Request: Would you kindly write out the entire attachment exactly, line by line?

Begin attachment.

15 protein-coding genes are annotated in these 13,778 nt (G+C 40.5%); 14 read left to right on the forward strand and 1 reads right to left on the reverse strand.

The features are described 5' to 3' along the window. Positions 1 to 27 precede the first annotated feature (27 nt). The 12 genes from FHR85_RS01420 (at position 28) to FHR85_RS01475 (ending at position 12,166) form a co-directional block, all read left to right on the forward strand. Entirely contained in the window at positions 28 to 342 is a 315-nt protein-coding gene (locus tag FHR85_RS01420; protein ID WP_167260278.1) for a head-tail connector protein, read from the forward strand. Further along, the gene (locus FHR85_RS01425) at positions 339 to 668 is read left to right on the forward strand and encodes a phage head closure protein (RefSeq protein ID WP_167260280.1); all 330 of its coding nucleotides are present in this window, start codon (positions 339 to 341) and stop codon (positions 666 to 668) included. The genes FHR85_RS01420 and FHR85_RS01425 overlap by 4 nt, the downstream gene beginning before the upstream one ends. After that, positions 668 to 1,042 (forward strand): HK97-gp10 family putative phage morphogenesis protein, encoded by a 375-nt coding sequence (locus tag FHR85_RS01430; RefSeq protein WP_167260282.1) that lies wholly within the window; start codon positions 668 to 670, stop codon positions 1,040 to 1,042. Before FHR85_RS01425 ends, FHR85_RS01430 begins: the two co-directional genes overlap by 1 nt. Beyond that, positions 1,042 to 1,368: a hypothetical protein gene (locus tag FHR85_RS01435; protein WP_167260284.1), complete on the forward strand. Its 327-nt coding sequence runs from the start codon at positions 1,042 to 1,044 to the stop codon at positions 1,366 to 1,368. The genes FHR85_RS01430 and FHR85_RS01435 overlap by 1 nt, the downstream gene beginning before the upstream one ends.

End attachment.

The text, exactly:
15 protein-coding genes are annotated in these 13,778 nt (G+C 40.5%); 14 read left to right on the forward strand and 1 reads right to left on the reverse strand.

The features are described 5' to 3' along the window. Positions 1 to 27 precede the first annotated feature (27 nt). The 12 genes from FHR85_RS01420 (at position 28) to FHR85_RS01475 (ending at position 12,166) form a co-directional block, all read left to right on the forward strand. Entirely contained in the window at positions 28 to 342 is a 315-nt protein-coding gene (locus tag FHR85_RS01420; protein ID WP_167260278.1) for a head-tail connector protein, read from the forward strand. Further along, the gene (locus FHR85_RS01425) at positions 339 to 668 is read left to right on the forward strand and encodes a phage head closure protein (RefSeq protein ID WP_167260280.1); all 330 of its coding nucleotides are present in this window, start codon (positions 339 to 341) and stop codon (positions 666 to 668) included. The genes FHR85_RS01420 and FHR85_RS01425 overlap by 4 nt, the downstream gene beginning before the upstream one ends. After that, positions 668 to 1,042 (forward strand): HK97-gp10 family putative phage morphogenesis protein, encoded by a 375-nt coding sequence (locus tag FHR85_RS01430; RefSeq protein WP_167260282.1) that lies wholly within the window; start codon positions 668 to 670, stop codon positions 1,040 to 1,042. Before FHR85_RS01425 ends, FHR85_RS01430 begins: the two co-directional genes overlap by 1 nt. Beyond that, positions 1,042 to 1,368: a hypothetical protein gene (locus tag FHR85_RS01435; protein WP_167260284.1), complete on the forward strand. Its 327-nt coding sequence runs from the start codon at positions 1,042 to 1,044 to the stop codon at positions 1,366 to 1,368. The genes FHR85_RS01430 and FHR85_RS01435 overlap by 1 nt, the downstream gene beginning before the upstream one ends.